Wednesday, April 27, 2011

baal and adon

When I was in eighth grade, I asked a rabbi a question. If we believe in only one God, why is God’s name in Hebrew a plural? I know I was thinking of the name Elohim אלו-הים, but I might have also been thinking of Adonai אדנ-י (which would seem to mean "my Lords"). I don’t believe the rabbi ever directly answered me, but did say something like, “Now that’s a good question.” My understanding at the time was that there was some significant theological significance to the plural forms. In more recent years, I would have assumed that some secular biblical scholars might attribute the plural forms to a polytheistic origin of the Israelite religion.

But due to a question a friend recently asked me, I’ve realized that the plural form doesn’t necessarily say much about the nature of God at all.  She asked why is it that a husband (in Hebrew) is a baal בעל, but the (single) owner (of a pet, or a company) is called baalim בעלים. (We've seen the phenomenon of a plural noun being treated as a singular one before, in our discussions about tavlin and Artzot Habrit.) At first I thought this might be a phenomenon only in Modern Hebrew, but I found baalim meaning "owner" a number of times in Biblical Hebrew (e.g. Shemot 21:29, Yishaya 1:3, Kohelet 5:12) and in the Mishna (Bava Metzia 8:1) as well. After digging a little deeper, I found that the same rule applies to the synonym adon אדון. While the singular form (referring to people, not God) is found in the Tanach (also on one occasion meaning “husband”, Bereshit 18:12), it is frequently found in the plural form adonim אדונים, even though that word is used as a singular meaning "lord, master" (see Yishaya 19:4, Malachi 1:6, and the many cases of אדוניך adonecha and אדוניו adonav in the story of Avraham's servant and the story of Yosef. In no place in the Tanach do the words אדונו or אדונך appear.)

Why is this? Both Rav Hirsch in his commentary on Bereshit 1:1 and Shadal in his essay "Tzelem Elohim" (printed in the collection Mechkerei HaYahadut, pg. 225) explain it as showing full sovereignty and authority over the subject (see also Rashi on Bereshit 35:7).

Hirsch writes:

Using a plural form to designate a plentitude of powers combined in one person is moreover by no means unusual in expressions of mastery and power in the Hebrew language, such as אדנים, בעלים. They always designate a person who possesses the various powers which rule over any object, to whom, accordingly, this object completely subjected in every direction.
Shadal adds that if adon was written in the singular, you might think that the subject would have this master, and additional masters as well.

Some people have claimed that because baal means both owner and husband, this implies that in Judaism the husband "owns" his wife. But as we have seen, there are two different words - baalim for owner, and baal for husband.

The case in Hoshea 2:18

וְהָיָה בַיּוֹם-הַהוּא נְאֻם-ה', תִּקְרְאִי אִישִׁי; וְלֹא-תִקְרְאִי-לִי עוֹד, בַּעְלִי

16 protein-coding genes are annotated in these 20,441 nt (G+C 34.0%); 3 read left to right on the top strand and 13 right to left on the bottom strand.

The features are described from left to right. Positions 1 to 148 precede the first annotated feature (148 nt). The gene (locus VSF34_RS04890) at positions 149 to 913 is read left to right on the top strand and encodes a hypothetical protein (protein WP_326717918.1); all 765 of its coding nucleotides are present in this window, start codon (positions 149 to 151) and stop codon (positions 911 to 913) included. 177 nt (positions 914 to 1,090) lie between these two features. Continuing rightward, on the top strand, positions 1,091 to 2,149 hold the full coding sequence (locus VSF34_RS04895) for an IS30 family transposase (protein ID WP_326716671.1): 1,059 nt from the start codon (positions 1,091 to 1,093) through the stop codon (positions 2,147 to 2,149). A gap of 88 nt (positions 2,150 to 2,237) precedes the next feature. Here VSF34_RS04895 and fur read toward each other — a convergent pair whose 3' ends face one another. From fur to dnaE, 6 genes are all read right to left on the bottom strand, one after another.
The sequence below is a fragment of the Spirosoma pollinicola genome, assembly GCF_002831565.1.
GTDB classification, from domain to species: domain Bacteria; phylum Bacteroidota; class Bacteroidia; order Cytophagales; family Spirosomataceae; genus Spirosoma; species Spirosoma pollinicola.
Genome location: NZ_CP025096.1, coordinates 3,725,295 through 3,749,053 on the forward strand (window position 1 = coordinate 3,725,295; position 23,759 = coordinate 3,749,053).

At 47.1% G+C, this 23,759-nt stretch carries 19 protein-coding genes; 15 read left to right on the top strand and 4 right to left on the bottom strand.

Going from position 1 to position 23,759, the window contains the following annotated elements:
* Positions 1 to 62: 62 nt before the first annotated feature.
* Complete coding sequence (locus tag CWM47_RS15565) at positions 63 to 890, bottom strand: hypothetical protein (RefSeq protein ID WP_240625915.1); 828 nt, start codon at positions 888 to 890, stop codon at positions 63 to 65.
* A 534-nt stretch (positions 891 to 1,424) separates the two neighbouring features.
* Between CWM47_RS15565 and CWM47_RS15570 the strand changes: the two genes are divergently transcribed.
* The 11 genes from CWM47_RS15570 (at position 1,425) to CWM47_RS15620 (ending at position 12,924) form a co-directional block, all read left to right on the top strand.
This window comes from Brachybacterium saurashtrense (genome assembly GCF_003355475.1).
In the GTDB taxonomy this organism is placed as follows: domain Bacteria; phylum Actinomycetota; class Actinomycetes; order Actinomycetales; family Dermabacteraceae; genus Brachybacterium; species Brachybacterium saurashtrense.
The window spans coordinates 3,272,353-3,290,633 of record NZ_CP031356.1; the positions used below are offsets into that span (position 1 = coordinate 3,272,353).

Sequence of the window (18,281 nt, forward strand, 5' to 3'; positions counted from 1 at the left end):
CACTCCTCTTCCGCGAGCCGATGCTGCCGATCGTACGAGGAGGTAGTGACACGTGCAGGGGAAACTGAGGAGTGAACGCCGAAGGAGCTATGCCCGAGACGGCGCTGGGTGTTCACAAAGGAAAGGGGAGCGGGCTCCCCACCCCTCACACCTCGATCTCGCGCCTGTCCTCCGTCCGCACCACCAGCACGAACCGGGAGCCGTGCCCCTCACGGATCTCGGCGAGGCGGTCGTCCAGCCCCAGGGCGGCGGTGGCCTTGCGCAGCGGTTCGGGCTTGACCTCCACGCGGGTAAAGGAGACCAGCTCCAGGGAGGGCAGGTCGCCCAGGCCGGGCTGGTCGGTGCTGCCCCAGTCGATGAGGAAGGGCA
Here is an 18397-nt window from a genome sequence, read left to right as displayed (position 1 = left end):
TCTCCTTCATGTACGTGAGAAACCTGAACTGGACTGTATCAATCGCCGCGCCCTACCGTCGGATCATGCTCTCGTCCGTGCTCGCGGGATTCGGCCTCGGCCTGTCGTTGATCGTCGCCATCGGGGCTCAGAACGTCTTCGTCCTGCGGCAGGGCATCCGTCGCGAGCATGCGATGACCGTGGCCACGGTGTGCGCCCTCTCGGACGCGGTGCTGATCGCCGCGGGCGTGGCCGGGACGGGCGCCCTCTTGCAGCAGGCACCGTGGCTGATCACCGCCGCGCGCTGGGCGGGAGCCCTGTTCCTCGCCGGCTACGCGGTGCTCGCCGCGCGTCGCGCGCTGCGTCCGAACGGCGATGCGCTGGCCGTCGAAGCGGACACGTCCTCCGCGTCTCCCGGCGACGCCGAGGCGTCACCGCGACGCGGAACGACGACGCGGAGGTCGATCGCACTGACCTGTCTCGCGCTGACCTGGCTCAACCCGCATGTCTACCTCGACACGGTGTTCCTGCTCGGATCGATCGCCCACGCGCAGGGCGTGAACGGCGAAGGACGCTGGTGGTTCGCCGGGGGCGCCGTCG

where in the future we will call God ishi אישי instead of baali בעלי (in the analogy of God as the husband and Israel as the wife) is referring to the negative connotations the word baal got from association with the Semitic deity “Ba’al”, as evidenced from the following verse:
וַהֲסִרֹתִי אֶת-שְׁמוֹת הַבְּעָלִים, מִפִּיהָ; וְלֹא-יִזָּכְרוּ עוֹד, בִּשְׁמָם
For I will remove the names of the Baalim from her mouth, and they shall nevermore be mentioned by name.
So we should not learn from it the nature of the husband / wife relationship in Judaism, although there are those in Israel who prefer to use "ishi" for husband based on this verse.(For more on ish and isha, see this post.)

In any case, the above principle applies to the title Elohim as well. It too has a few uses in the Bible where it refers to people, although it overwhelmingly is a term used for God. But the plurality here is, as Ibn Ezra says in his commentary on Bereshit 1:1, a “plural of respect” (pluralis excellentiae in Latin). This is similar to the “royal we” (pluralis maiestatis/majestatis in Latin) except that in general we don’t find cases of the sovereign referring to themselves in the plural. (For an excellent review of the meaning and usage of Elohim in the Tanakh, see the chapter “The Knowledge of God” in Man and God: Studies in Biblical Theology, by R’ Eliezer Berkovitz.)

In addition to the definitions “husband” and “owner”, baal is a prefix in compounds meaning “possessing”, as in baal habayit בעל הבית – “landlord, host”, baal kriya בעל קריאה (or the Yiddish influenced, more popular, although less grammatically correct baal koreh בעל קורא) – “the Torah reader” (who possesses the knowledge of how to read), and baal teshuva בעל תשובה – a Jew who has returned to following the laws of the Torah, literally “master of return” (in Israeli Hebrew chozer b’teshuva חוזר בתשובה seems more popular.) However, the phrases baal-peh בעל פה - "orally", and baal-korcho בעל-כרחו - "against his will" do not use our word baal, but rather the letter bet as a prefix followed by the preposition al על.

Yet, while baal had the sense of “possessing” even in Biblical Hebrew, adon was used either to refer to God or a “master” even through Rabbinic Hebrew. Since slavery is no longer practiced, and even political leaders do not have full sovereignty over citizens today, that took the punch out of the second meaning of adon. Today it is almost entirely used to mean "mister" or “sir”. This meaning was lost (either deliberately or not) on the New York Times journalist David Shipler, who wrote in 1984 that Arab cab drivers in Israel refer to Israelis as “My Lord”. As Shmuel Katz (here) and David Bar-Illan (here) pointed out, calling someone “adon” or “adoni” does not necessarily suggest any respect, perhaps actually the opposite…

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